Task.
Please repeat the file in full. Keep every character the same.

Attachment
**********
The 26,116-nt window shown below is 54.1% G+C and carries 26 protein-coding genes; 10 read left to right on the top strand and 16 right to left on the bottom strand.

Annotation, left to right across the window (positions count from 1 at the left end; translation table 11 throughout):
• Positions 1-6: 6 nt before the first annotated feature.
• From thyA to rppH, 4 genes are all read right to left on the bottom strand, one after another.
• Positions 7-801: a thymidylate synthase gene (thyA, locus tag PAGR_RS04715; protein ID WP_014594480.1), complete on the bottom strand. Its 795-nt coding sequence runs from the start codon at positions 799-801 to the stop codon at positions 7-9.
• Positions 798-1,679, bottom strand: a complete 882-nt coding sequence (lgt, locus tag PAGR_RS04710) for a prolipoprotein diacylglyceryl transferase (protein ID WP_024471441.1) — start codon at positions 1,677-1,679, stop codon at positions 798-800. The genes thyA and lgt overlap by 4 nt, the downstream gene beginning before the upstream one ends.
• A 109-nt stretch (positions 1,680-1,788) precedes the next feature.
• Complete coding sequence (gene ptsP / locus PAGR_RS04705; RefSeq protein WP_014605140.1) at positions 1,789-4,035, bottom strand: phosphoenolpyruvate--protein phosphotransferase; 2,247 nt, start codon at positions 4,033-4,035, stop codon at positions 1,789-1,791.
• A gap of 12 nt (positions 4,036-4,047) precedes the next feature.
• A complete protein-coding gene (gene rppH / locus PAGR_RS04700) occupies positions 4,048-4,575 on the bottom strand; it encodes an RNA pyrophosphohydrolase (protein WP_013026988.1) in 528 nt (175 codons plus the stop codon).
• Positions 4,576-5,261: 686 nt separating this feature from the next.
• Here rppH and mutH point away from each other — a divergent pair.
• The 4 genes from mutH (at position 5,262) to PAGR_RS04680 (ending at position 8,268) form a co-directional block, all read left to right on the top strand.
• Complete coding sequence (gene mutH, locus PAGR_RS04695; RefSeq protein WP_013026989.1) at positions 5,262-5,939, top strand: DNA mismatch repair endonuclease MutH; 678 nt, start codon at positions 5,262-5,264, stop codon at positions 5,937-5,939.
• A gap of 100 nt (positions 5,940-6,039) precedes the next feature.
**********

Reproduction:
The 26,116-nt window shown below is 54.1% G+C and carries 26 protein-coding genes; 10 read left to right on the top strand and 16 right to left on the bottom strand.

Annotation, left to right across the window (positions count from 1 at the left end; translation table 11 throughout):
• Positions 1-6: 6 nt before the first annotated feature.
• From thyA to rppH, 4 genes are all read right to left on the bottom strand, one after another.
• Positions 7-801: a thymidylate synthase gene (thyA, locus tag PAGR_RS04715; protein ID WP_014594480.1), complete on the bottom strand. Its 795-nt coding sequence runs from the start codon at positions 799-801 to the stop codon at positions 7-9.
• Positions 798-1,679, bottom strand: a complete 882-nt coding sequence (lgt, locus tag PAGR_RS04710) for a prolipoprotein diacylglyceryl transferase (protein ID WP_024471441.1) — start codon at positions 1,677-1,679, stop codon at positions 798-800. The genes thyA and lgt overlap by 4 nt, the downstream gene beginning before the upstream one ends.
• A 109-nt stretch (positions 1,680-1,788) precedes the next feature.
• Complete coding sequence (gene ptsP / locus PAGR_RS04705; RefSeq protein WP_014605140.1) at positions 1,789-4,035, bottom strand: phosphoenolpyruvate--protein phosphotransferase; 2,247 nt, start codon at positions 4,033-4,035, stop codon at positions 1,789-1,791.
• A gap of 12 nt (positions 4,036-4,047) precedes the next feature.
• A complete protein-coding gene (gene rppH / locus PAGR_RS04700) occupies positions 4,048-4,575 on the bottom strand; it encodes an RNA pyrophosphohydrolase (protein WP_013026988.1) in 528 nt (175 codons plus the stop codon).
• Positions 4,576-5,261: 686 nt separating this feature from the next.
• Here rppH and mutH point away from each other — a divergent pair.
• The 4 genes from mutH (at position 5,262) to PAGR_RS04680 (ending at position 8,268) form a co-directional block, all read left to right on the top strand.
• Complete coding sequence (gene mutH, locus PAGR_RS04695; RefSeq protein WP_013026989.1) at positions 5,262-5,939, top strand: DNA mismatch repair endonuclease MutH; 678 nt, start codon at positions 5,262-5,264, stop codon at positions 5,937-5,939.
• A gap of 100 nt (positions 5,940-6,039) precedes the next feature.